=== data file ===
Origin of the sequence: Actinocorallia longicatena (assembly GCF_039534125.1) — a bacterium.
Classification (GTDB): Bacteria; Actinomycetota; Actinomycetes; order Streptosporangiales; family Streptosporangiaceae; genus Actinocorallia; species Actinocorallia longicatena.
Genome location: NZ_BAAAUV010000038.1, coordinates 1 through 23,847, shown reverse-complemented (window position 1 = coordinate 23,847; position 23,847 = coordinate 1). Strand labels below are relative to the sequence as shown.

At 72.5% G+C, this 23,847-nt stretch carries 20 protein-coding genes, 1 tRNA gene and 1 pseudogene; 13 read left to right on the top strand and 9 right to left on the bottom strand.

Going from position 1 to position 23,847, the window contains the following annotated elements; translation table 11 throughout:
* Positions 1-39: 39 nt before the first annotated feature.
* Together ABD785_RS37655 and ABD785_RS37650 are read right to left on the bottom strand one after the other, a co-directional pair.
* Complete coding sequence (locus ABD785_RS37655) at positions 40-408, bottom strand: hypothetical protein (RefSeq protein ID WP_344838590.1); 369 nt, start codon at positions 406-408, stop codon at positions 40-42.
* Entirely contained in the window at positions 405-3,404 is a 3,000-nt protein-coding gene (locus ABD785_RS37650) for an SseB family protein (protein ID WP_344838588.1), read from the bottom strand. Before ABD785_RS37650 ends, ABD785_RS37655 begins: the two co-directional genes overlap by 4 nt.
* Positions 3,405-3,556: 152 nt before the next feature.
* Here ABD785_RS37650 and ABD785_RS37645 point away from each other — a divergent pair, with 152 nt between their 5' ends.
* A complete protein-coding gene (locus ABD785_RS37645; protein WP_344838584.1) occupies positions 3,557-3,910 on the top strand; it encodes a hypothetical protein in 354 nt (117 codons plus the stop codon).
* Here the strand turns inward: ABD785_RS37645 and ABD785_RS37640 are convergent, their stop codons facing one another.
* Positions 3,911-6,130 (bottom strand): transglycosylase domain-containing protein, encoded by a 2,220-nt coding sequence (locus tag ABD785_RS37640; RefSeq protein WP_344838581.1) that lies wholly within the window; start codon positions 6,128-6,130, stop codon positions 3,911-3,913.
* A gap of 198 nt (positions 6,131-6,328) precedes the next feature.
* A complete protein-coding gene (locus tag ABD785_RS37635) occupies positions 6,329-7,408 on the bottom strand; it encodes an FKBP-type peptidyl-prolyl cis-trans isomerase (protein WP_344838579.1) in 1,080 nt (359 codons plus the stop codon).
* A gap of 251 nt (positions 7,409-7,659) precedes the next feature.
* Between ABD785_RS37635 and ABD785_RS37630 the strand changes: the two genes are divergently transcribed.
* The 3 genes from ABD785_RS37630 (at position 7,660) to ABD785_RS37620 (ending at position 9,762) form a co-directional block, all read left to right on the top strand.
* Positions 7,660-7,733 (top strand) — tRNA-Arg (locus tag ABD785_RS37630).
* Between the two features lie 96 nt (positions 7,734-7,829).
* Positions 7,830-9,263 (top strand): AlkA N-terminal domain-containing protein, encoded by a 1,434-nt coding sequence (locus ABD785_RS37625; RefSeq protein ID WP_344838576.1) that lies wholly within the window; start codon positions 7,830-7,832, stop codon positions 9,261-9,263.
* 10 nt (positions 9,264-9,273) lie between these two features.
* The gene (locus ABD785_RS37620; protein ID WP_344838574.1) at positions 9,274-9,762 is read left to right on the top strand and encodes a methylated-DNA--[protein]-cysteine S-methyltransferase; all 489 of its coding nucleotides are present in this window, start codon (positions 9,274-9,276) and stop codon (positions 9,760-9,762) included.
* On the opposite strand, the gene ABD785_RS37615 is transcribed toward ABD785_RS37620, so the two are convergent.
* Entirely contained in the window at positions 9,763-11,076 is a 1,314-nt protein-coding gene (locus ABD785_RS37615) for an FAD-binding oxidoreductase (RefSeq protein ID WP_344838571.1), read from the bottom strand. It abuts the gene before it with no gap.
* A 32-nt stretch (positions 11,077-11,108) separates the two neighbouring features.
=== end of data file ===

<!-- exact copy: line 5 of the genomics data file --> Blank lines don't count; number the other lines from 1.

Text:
Going from position 1 to position 23,847, the window contains the following annotated elements; translation table 11 throughout: